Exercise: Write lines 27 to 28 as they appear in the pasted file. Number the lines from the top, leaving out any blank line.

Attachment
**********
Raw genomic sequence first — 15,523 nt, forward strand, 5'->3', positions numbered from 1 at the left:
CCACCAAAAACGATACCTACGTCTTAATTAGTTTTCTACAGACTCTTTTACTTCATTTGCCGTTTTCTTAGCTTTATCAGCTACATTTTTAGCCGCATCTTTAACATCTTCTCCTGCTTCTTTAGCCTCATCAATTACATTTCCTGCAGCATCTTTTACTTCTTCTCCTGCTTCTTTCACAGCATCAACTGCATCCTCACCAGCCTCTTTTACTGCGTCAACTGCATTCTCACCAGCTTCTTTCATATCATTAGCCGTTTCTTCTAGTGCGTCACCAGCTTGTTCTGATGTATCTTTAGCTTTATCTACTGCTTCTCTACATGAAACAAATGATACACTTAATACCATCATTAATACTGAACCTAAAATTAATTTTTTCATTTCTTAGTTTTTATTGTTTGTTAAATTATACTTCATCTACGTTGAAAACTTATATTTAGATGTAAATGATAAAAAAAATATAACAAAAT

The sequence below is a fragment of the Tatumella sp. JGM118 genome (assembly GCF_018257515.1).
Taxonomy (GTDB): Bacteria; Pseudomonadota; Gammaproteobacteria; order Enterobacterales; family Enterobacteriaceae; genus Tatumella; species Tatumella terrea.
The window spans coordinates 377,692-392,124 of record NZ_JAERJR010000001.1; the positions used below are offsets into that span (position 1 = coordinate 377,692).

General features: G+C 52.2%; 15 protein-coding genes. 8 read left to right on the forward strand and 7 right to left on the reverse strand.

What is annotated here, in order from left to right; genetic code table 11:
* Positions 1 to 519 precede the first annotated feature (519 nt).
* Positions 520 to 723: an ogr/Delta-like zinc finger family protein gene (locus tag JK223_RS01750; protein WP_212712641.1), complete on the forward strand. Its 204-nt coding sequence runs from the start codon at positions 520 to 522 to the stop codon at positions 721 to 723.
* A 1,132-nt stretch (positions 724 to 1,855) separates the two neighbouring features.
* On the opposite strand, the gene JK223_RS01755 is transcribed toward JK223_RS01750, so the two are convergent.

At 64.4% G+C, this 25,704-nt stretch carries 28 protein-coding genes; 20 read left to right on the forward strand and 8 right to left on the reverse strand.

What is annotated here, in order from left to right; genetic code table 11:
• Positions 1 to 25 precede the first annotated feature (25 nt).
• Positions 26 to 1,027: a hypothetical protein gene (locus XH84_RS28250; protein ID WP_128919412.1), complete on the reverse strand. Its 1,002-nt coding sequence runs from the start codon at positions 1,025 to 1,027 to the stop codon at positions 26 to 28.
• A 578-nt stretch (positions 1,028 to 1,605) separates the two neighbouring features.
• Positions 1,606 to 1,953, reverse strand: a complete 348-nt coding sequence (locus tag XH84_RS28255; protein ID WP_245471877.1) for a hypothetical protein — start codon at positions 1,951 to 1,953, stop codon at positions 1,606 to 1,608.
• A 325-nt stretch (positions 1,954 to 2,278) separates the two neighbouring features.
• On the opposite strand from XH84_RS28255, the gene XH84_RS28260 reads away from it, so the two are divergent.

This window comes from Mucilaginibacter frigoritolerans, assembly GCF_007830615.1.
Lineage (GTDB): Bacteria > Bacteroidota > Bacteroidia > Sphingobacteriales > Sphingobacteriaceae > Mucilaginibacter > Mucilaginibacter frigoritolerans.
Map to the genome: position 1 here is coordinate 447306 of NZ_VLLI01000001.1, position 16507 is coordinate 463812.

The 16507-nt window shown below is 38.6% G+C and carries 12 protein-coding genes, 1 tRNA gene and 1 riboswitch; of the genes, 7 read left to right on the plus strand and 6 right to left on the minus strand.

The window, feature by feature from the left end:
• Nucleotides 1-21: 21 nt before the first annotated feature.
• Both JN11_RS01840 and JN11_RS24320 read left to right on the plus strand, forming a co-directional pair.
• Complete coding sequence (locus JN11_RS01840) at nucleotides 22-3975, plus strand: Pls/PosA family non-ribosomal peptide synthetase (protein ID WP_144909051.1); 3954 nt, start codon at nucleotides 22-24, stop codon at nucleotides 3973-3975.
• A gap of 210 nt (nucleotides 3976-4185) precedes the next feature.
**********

• Complete coding sequence (locus JN11_RS01840) at nucleotides 22-3975, plus strand: Pls/PosA family non-ribosomal peptide synthetase (protein ID WP_144909051.1); 3954 nt, start codon at nucleotides 22-24, stop codon at nucleotides 3973-3975.
• A gap of 210 nt (nucleotides 3976-4185) precedes the next feature.